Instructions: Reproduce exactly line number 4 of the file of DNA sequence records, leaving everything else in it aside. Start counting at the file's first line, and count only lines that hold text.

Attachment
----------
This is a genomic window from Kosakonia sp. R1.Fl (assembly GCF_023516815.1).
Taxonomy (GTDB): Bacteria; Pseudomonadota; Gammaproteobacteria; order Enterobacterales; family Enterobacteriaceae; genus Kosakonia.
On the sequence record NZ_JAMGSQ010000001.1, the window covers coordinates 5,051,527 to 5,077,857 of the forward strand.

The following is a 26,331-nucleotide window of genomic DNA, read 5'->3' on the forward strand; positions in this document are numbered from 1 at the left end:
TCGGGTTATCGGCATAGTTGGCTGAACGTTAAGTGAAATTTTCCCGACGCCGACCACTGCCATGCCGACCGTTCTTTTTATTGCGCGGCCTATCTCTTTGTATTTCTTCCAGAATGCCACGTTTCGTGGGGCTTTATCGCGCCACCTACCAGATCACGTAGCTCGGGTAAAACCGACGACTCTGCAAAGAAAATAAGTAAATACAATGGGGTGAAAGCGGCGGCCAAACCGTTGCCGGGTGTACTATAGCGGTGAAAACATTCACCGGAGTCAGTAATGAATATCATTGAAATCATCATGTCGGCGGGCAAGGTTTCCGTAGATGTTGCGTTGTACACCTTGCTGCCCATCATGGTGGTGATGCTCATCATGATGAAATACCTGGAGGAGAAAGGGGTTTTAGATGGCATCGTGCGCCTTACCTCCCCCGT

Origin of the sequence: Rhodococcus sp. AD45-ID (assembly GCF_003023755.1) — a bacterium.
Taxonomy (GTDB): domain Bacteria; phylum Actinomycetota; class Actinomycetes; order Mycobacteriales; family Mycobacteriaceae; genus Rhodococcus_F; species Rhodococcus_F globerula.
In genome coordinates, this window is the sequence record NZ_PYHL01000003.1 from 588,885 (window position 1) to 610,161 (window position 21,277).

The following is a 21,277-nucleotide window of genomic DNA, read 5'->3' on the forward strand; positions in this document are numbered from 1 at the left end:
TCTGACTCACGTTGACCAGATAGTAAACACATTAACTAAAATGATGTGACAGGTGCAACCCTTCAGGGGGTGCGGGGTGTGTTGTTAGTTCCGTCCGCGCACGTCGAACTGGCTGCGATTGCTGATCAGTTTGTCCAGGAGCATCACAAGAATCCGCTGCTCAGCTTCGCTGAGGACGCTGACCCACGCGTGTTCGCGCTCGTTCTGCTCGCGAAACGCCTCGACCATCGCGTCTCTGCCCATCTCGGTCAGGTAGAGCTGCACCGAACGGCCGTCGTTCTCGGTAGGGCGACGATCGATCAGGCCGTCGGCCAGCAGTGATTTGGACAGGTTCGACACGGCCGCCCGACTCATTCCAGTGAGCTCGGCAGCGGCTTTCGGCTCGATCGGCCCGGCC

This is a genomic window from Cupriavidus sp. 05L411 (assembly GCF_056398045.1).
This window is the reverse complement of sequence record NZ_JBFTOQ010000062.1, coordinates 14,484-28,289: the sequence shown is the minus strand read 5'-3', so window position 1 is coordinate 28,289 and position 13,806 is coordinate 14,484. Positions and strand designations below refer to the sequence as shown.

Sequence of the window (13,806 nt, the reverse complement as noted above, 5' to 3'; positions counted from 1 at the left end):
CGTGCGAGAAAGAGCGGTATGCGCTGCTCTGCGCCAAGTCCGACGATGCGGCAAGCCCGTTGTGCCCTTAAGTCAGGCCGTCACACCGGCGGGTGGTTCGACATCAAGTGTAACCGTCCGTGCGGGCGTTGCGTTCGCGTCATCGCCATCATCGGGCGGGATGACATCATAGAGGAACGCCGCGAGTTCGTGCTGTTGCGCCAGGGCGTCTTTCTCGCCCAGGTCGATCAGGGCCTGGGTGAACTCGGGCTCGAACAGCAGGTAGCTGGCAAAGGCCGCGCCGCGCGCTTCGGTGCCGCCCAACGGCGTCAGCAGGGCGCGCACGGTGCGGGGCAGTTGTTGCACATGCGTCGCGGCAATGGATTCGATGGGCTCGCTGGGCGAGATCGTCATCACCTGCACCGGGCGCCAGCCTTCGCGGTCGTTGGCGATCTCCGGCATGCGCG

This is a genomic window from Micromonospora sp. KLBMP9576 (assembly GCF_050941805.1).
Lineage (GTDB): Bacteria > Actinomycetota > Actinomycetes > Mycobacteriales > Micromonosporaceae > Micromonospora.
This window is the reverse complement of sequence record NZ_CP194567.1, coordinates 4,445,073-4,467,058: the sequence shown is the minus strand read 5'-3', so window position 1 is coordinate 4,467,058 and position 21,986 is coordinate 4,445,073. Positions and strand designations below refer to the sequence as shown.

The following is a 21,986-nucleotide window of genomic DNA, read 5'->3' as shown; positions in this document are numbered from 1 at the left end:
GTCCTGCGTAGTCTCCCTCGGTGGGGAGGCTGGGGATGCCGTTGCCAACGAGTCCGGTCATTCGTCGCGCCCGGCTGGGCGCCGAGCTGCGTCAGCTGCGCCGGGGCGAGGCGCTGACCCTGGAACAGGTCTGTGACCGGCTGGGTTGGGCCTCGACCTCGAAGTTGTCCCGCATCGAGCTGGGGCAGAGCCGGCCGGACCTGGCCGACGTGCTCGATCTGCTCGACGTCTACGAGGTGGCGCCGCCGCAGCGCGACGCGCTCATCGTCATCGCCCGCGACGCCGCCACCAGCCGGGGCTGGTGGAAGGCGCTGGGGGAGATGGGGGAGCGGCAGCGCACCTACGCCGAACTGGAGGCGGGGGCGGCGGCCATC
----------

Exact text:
The following is a 26,331-nucleotide window of genomic DNA, read 5'->3' on the forward strand; positions in this document are numbered from 1 at the left end: